The inquest held July 13 into the death of Raoul Moat, who shot himself after a six-hour standoff with police, heard that he was also shot by two officers with Taser guns. The coroner, David Mitford, said the cause of death was a gunshot wound to the head. He adjourned the inquest until a later date.
Moat, a 37-year-old former nightclub bouncer, had been hunted by police for a week following three shootings. The man-hunt―the largest of its kind it Britain―began after Moat injured his former girlfriend and killed her new boyfriend in Birtley, Gateshead July 3. Within 24 hours, it was reported in the media that Moat had declared “war” on the police and shot and injured PC David Rathband, who was sitting in his patrol car in East Denton, Newcastle.
Moat had been arrested 12 times since 2000, charged on seven occasions but convicted only once. He already felt persecuted by police as he served his brief recent jail sentence. He apparently also resented not being able to see his three young children. While in prison, his girlfriend informed him that their relationship was over. To dissuade Moat, she told him that her new partner was a policeman. One of Moat’s first acts on release from prison July 1 was to post on his Facebook page, “I’ve lost everything, my business, my property and to top it all off my lass of six years has gone off with the copper that sent me down.”
The Independent newspaper reported, “When he was stewing during his last days in jail, he made it sufficiently clear that revenge was in his mind for the prison to send, on Friday 2 July, a warning to Northumbria police that Moat may attempt to harm his former partner.”
Yet no action was taken by the force.
Shortly after the shootings, Moat visited a friend and handed him a 49-page handwritten confession for the police that sought to tell the media his side of the story. Moat stated that the general public need not fear him, and that his argument was with the police.
Over the course of seven days, while the police concentrated almost a tenth of its national fire-power in and around the small village of Rothbury in Northumbria, the media created a hysterical atmosphere complete with round-the-clock coverage of the man-hunt and lurid details of Moat’s imploding life.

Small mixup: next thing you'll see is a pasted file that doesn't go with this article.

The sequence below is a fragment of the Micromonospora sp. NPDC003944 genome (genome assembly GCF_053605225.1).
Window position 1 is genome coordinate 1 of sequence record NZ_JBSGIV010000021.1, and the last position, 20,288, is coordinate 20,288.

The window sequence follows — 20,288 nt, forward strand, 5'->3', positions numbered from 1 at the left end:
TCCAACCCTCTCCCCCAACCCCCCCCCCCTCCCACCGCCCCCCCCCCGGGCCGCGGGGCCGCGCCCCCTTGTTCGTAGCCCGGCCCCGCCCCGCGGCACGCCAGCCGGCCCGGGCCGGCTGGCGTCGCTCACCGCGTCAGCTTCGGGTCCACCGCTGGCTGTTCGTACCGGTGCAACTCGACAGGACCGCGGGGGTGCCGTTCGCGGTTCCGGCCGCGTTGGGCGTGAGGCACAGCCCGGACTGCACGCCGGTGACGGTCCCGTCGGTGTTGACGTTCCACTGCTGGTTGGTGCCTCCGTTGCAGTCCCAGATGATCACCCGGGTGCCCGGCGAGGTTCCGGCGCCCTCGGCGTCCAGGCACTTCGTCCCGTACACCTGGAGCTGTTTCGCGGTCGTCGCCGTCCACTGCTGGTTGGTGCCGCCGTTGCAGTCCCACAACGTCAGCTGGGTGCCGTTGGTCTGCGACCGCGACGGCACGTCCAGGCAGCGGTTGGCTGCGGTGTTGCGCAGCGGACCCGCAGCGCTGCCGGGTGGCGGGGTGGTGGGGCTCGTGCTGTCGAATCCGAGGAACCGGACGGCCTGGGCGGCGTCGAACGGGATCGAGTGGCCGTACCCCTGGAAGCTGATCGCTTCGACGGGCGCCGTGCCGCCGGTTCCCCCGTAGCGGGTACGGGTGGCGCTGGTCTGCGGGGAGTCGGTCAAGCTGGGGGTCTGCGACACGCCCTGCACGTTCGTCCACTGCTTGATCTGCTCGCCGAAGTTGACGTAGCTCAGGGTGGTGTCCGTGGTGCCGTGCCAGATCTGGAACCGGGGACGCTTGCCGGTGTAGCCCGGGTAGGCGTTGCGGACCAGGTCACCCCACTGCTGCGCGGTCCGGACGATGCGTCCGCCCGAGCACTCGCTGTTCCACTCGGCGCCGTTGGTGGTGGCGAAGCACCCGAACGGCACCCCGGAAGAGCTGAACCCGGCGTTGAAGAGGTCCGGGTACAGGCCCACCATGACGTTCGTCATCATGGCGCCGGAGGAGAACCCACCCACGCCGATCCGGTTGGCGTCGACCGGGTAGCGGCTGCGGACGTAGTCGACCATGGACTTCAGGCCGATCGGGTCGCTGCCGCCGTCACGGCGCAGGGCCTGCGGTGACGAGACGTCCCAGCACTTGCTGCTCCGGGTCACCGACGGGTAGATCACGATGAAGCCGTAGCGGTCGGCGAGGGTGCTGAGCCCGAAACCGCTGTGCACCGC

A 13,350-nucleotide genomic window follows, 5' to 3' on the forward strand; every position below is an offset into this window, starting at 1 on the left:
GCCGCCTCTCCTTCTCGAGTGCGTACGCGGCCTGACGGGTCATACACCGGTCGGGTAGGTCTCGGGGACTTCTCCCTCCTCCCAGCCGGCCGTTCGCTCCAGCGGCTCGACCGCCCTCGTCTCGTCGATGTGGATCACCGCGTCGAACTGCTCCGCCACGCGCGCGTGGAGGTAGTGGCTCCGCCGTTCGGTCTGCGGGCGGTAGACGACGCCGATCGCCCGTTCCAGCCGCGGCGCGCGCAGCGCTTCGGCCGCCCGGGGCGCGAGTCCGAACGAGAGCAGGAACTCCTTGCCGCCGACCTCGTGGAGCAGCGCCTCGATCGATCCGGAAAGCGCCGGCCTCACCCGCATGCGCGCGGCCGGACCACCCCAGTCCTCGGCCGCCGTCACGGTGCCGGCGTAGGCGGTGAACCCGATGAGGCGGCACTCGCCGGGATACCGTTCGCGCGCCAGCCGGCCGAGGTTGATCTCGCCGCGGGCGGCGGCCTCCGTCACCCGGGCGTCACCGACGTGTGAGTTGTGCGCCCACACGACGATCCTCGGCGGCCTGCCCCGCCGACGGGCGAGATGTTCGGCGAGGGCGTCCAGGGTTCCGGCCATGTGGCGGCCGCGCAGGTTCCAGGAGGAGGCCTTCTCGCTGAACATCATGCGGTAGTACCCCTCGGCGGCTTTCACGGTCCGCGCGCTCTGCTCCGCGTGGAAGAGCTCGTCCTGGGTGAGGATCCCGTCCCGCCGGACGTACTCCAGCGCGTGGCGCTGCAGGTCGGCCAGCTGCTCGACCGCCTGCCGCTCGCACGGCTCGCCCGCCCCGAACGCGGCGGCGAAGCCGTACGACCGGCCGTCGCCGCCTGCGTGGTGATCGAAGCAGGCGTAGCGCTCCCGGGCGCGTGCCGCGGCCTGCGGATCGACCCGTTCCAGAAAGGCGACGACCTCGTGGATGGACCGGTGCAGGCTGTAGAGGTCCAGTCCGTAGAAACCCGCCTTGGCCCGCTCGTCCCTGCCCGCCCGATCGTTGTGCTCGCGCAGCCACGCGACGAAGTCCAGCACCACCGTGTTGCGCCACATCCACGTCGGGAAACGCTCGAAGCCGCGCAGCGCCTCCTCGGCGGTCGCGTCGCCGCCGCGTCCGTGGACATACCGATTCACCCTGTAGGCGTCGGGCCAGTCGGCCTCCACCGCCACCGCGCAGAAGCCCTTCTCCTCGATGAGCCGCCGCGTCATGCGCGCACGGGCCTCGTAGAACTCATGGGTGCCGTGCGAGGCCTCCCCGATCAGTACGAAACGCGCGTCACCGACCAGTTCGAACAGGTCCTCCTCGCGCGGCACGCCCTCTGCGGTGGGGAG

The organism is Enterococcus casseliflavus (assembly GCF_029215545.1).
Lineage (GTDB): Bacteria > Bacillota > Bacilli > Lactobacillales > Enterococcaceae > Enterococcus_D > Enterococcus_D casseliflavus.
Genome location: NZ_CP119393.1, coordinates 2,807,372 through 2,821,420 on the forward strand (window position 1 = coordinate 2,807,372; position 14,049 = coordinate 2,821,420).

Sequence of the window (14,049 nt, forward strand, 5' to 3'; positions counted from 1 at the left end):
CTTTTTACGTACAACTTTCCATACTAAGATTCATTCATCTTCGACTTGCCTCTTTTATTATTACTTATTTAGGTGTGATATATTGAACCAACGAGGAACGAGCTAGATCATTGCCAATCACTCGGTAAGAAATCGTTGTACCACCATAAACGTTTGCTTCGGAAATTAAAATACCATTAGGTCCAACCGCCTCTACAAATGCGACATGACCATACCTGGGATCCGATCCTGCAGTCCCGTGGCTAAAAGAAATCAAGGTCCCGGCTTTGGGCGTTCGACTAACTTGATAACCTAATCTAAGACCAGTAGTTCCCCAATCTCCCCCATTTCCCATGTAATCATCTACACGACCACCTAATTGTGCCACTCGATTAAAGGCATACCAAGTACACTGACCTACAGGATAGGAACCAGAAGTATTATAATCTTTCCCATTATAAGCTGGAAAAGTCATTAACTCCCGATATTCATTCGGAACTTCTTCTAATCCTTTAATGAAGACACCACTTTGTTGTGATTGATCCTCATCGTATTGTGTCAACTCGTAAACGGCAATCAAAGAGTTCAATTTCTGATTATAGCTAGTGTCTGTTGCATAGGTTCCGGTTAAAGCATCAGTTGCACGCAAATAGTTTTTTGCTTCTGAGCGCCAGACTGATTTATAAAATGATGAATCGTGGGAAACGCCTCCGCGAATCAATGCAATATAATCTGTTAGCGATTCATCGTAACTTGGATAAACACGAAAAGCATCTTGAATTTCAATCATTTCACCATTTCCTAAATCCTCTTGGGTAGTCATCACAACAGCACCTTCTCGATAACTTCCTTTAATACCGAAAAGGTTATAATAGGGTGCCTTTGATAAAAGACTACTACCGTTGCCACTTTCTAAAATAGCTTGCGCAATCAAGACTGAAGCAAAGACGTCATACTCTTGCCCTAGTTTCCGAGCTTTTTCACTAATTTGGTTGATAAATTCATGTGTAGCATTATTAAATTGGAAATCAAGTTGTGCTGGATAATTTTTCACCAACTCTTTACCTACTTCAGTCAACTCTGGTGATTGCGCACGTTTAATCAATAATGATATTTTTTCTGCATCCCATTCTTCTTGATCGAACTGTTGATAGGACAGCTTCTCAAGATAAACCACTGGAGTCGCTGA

Northumbria’s temporary chief constable, Sue Sim, became the public face of the police hunt around the besieged village. Sim’s slowly enunciated press conferences sought to allay public fears that were only heightened by the siege conditions created by her own officers, joined by hundreds of others from 15 other regional police forces.
Sim has previously gone on record over her opposition to the current relationship between the police and the media. In her national role with the Association of Chief Police Officers, she holds the national portfolio for public order. After the death of newspaper vendor Ian Tomlinson at the G20 protests in London in 2009 led to widespread criticism of police tactics in relation to protesters, Sim attacked the media coverage as having been “one-sided” and refused to condemn individual officers or the controversial “kettling” tactic.
It is clear that a more sensible approach could have been and should have been followed towards Moat―including offers to facilitate his peaceful surrender. Moat’s family have criticised police for refusing several offers to help “talk down” the fugitive during the final six-hour standoff with police which ended in his death. His brother said police had declined his offer to help, while their uncle also asked police to be allowed to go to the cordon to aid negotiations as police in Rothbury surrounded Moat.
Angus Moat, from Gateshead, said his brother had died in a “public execution” after officers from West Yorkshire are believed to have fired two Tasers at him moments before he shot himself. During the standoff, witnesses clearly heard Moat telling officers that: “I have not got a dad―no one cares about me,” a reference to the fact he never knew his father.
Moat’s uncle, Charlie Alexander, said, “I’m the closest thing he’s got to a father. I rang the police at 11 o’clock last night [three-and-a-half hours into the standoff] to ask them to take me to him as I knew I could make a difference. It was family he needed.”
He added: “If I went up, and he would have somebody that loves him...it would possibly have turned him that little bit that he needed [to give himself up].”
The requests by both men were refused by the police.
No doubt the police response was in part influenced by the events in Cumbria last month when taxi-driver, Derrick Bird, shot dead 12 people before killing himself. But it is also certain that the scale and character of the police man-hunt was ignited when “one of their own” was shot and by Moat’s public declarations against the police.
It is certainly the case that in the hunt for Raoul Moat, unstable and homicidal tendencies were expressed by the hunters rather than the hunted―with reports of police vehicles colliding as officers “high” on the chase rushed around Rothbury to take part in the sickening spectacle of police gloating over Moat’s death.